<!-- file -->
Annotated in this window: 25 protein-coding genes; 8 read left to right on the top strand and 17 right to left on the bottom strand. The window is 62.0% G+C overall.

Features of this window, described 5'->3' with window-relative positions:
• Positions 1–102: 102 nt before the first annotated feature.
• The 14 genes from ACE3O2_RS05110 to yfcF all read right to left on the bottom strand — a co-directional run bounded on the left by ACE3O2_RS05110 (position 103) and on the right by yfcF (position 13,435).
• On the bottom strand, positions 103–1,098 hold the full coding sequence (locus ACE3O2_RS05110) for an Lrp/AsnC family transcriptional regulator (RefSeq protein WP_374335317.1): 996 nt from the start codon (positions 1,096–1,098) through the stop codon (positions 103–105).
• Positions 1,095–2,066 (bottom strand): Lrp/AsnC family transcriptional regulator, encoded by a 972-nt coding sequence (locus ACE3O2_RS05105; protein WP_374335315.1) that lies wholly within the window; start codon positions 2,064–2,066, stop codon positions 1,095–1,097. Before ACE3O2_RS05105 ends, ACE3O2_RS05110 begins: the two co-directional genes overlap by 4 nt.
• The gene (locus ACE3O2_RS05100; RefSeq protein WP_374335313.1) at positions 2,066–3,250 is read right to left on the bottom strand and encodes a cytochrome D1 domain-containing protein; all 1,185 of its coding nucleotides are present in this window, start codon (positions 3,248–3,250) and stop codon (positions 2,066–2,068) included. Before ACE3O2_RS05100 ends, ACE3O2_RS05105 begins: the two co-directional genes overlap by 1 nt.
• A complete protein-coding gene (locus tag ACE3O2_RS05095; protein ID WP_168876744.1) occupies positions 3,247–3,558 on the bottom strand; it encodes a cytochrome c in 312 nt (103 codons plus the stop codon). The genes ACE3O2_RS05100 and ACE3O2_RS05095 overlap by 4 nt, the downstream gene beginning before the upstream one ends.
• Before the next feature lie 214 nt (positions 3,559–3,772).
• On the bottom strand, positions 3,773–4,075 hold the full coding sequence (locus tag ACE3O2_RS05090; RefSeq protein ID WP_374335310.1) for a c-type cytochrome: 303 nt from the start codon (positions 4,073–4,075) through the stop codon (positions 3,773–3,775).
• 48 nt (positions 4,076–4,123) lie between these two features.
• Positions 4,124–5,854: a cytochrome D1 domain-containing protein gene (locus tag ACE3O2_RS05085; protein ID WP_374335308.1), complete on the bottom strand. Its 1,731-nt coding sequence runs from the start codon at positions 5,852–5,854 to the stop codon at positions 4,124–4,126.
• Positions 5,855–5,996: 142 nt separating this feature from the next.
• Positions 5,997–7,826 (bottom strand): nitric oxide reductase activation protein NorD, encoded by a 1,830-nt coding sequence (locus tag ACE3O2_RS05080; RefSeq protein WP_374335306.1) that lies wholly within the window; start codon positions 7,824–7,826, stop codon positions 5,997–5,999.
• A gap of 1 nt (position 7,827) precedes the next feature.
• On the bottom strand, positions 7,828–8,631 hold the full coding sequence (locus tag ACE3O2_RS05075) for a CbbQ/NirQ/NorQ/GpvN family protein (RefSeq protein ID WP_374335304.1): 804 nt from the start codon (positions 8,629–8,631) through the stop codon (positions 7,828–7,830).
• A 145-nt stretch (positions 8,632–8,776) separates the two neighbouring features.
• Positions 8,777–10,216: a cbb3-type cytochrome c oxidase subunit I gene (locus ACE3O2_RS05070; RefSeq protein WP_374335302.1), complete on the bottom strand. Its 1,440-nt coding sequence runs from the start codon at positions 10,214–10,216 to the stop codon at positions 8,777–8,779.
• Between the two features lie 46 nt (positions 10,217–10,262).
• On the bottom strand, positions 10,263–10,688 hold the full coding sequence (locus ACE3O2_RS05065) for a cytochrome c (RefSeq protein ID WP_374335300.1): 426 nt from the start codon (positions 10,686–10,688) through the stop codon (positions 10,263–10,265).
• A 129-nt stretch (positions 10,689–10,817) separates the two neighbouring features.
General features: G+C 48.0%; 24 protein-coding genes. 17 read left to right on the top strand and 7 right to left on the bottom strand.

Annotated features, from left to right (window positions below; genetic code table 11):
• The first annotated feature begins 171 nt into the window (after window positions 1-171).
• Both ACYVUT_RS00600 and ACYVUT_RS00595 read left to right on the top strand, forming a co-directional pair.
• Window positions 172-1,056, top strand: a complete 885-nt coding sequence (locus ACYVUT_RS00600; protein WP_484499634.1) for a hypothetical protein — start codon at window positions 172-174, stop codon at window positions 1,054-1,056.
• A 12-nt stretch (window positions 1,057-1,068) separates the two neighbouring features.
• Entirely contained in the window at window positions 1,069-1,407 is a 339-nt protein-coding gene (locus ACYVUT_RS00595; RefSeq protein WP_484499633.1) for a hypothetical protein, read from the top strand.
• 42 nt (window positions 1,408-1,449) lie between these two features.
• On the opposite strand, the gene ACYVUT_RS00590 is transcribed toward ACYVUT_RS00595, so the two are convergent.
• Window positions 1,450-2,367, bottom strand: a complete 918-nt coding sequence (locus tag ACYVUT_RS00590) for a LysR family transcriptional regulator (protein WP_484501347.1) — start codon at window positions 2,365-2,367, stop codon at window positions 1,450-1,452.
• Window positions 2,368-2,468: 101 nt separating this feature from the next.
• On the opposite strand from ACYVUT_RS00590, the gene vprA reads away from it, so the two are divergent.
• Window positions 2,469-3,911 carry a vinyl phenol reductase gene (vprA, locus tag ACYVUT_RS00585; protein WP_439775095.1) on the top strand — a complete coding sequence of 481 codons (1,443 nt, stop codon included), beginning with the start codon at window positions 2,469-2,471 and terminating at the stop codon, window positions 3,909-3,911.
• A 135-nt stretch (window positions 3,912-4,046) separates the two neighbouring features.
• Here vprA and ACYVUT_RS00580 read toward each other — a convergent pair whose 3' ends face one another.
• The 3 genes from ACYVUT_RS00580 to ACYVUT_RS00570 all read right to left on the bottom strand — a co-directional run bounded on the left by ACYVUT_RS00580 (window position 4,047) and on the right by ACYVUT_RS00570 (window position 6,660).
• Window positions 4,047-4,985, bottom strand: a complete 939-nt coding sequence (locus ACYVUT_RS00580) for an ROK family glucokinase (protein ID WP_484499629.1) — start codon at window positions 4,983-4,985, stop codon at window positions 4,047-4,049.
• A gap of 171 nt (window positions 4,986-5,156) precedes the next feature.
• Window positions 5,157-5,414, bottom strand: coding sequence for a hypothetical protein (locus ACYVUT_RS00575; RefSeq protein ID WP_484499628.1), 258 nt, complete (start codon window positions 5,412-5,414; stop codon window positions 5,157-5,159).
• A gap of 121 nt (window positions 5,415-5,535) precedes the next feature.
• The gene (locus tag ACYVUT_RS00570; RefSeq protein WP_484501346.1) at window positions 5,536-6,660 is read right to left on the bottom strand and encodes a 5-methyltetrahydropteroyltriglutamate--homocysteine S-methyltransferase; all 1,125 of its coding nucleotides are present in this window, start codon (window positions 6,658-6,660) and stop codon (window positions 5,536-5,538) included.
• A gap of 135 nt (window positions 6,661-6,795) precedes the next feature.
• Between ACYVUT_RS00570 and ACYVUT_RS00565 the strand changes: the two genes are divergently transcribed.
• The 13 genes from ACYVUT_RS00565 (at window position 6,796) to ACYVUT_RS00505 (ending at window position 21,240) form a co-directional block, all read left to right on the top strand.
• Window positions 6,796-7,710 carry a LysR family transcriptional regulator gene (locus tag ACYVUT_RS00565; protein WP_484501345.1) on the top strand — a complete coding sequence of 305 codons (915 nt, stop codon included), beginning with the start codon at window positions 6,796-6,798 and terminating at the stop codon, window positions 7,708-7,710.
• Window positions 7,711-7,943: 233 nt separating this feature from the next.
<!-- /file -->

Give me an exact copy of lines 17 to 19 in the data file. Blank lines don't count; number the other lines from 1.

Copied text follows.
• A 145-nt stretch (positions 8,632–8,776) separates the two neighbouring features.
• Positions 8,777–10,216: a cbb3-type cytochrome c oxidase subunit I gene (locus ACE3O2_RS05070; RefSeq protein WP_374335302.1), complete on the bottom strand. Its 1,440-nt coding sequence runs from the start codon at positions 10,214–10,216 to the stop codon at positions 8,777–8,779.
• Between the two features lie 46 nt (positions 10,217–10,262).